John R. Russett
John Russett is a regional reporter for RiverTown Multimedia, covering a variety of issues facing RiverTown communities. Previously, he worked at the Red Wing Republican Eagle, where he reported on education as well as crime and courts.
You can follow him on Twitter at @JohnRyanRussett
- Member for
- 4 years 7 months
In Polk County, Wis., a man — young by most standards at no more than 23 or 24 — picked up the phone, dialed 911, then sat down on the couch next to his gun and waited for an officer to arrive. Little more than an hour's drive north of Spring Valley Police Chief John DuBois' office — up through Baldwin, past Pine, Bear Trap, Wapogasset and Deer lakes — sits the town of Centuria. Years before he became a chief, DuBois patrolled the streets of Centuria with its roughly 950 residents, anxious and unsure, awaiting a solitary call.
On a good day, Trish Nolan never would have met the man. It began as a group of four. They would sit around and talk regularly, usually until around 2 a.m., as music from the employee lounge permeated the halls. He kissed her behind the scenes when he thought no one was looking. He lied to her about his alcoholism. He lied to her about his marriage. He got her phone number. Then he showed up at her apartment and raped her. "It was like," Nolan paused, "going into hell."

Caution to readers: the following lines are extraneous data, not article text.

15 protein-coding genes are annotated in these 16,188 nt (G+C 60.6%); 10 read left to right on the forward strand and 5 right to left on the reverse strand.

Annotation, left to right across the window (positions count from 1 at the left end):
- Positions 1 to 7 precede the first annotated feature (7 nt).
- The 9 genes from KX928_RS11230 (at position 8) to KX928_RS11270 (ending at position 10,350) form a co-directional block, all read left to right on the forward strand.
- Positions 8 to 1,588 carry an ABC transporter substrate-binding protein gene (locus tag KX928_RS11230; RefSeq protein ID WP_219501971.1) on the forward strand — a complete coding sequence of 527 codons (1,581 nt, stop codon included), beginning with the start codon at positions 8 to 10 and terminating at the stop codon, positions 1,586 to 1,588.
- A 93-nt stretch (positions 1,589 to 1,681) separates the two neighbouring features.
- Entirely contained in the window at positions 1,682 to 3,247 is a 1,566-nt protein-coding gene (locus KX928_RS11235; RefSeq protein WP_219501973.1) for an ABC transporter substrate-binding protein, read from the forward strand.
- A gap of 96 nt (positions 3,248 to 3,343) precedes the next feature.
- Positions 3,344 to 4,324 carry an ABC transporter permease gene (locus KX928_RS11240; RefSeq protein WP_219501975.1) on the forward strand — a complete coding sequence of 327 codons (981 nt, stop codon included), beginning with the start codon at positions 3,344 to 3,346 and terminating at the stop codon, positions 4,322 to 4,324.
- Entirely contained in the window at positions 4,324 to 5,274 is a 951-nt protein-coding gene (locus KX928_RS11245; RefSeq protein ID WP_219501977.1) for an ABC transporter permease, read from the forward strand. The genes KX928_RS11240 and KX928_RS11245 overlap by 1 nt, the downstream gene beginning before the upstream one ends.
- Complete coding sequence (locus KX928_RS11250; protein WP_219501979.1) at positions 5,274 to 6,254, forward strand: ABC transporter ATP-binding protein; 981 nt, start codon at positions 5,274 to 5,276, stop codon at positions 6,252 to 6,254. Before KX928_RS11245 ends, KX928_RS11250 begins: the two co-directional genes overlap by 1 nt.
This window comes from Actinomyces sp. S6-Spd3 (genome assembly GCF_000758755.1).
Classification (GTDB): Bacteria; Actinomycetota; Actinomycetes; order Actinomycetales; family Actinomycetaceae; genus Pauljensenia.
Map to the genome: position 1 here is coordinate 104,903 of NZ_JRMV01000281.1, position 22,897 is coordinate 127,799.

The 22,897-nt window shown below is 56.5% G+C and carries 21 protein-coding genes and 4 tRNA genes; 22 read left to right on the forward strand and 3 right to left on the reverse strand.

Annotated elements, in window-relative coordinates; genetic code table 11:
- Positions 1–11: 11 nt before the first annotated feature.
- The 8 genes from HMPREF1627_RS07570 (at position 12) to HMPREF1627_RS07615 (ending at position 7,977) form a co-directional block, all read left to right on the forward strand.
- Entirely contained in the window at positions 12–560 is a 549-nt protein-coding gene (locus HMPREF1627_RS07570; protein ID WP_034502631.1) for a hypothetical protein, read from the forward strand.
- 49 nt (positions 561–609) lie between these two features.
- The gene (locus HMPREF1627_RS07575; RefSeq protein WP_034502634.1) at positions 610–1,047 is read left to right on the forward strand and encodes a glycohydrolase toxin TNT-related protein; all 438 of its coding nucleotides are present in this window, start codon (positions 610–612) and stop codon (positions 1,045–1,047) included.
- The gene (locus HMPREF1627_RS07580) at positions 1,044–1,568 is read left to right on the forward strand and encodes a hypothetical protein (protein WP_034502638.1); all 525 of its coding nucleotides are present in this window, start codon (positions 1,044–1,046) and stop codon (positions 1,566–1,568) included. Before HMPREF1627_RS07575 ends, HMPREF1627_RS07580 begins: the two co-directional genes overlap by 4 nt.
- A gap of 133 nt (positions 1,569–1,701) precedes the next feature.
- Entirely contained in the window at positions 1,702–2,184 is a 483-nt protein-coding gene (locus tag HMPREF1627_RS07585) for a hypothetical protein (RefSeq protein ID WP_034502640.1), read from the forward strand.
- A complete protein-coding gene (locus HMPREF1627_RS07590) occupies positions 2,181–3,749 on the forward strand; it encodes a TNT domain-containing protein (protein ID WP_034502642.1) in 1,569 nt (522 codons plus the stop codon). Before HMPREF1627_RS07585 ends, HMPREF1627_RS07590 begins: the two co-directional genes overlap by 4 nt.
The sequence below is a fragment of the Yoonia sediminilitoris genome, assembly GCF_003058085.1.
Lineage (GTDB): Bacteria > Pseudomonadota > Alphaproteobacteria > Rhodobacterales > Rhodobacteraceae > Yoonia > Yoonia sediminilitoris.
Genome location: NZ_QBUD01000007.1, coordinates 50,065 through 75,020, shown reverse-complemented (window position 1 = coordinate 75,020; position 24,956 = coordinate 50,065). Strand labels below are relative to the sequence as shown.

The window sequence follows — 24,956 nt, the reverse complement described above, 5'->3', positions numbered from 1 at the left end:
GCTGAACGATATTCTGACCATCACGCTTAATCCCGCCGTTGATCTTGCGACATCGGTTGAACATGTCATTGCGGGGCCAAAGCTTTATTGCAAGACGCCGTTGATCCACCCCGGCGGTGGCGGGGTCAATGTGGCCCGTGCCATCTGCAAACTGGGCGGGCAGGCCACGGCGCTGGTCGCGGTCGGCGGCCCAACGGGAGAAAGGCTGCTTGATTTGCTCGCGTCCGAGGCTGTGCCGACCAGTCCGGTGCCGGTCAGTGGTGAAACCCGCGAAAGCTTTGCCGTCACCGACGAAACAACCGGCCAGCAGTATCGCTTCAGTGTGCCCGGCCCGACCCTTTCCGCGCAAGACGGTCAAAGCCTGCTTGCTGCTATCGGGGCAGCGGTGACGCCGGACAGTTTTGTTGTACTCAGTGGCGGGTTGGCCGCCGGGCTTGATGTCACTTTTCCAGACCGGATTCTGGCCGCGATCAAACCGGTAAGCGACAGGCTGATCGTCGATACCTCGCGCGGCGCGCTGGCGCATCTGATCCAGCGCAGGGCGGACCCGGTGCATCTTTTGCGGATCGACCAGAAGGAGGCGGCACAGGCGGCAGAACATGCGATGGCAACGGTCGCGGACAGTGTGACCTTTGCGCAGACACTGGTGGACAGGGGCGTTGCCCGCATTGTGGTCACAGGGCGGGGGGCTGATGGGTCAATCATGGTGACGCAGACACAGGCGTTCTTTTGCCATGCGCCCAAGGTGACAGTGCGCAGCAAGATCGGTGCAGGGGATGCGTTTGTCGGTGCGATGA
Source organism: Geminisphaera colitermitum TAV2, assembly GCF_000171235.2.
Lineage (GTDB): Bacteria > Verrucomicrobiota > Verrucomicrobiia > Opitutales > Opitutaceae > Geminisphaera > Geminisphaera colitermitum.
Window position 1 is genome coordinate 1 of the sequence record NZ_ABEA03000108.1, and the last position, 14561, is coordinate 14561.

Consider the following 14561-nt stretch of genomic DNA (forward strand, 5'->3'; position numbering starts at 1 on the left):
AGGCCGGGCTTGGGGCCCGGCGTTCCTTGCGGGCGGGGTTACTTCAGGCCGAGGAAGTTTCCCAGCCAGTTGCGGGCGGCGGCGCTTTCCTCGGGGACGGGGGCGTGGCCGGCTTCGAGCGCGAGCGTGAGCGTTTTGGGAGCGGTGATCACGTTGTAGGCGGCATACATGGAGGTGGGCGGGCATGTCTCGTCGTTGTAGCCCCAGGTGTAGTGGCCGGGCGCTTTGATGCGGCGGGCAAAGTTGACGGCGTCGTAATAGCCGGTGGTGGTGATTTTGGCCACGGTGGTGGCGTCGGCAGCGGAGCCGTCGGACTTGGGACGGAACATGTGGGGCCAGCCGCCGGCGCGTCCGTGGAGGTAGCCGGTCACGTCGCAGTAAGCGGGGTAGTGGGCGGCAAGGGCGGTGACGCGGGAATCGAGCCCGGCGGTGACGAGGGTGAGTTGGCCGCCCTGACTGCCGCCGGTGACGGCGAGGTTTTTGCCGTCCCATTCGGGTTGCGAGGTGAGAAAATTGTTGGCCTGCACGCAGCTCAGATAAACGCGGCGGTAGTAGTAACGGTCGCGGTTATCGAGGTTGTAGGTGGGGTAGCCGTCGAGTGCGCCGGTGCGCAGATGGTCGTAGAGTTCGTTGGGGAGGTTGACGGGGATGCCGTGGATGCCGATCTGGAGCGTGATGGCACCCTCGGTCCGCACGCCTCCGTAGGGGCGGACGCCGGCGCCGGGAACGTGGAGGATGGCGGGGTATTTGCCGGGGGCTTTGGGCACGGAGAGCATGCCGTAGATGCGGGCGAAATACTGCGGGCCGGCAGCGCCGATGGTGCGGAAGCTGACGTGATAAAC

Far from a new issue, law enforcement and mental illness have become increasingly more entangled since state governments began to close their mental health hospitals in the 1950s, continually taxing the agencies tasked with responding to those in crisis.
An estimated minimum of 70,000 people could benefit from a new service designed to improve interactions between law enforcement and vulnerable residents, according to a press release from Vitals Aware Services, the group behind the endeavor.
RED WING, Minn. — By the time the flurry of back-to-school bedlam begins to subside, the proverbial dust begins to settle, and the sun sets on the final day of summer freedom, many teachers have dipped into their own pockets to purchase supplies for their classrooms. On average, according to education publishing company Scholastic, educators spent an average of $530 of their own money for classroom items last school year.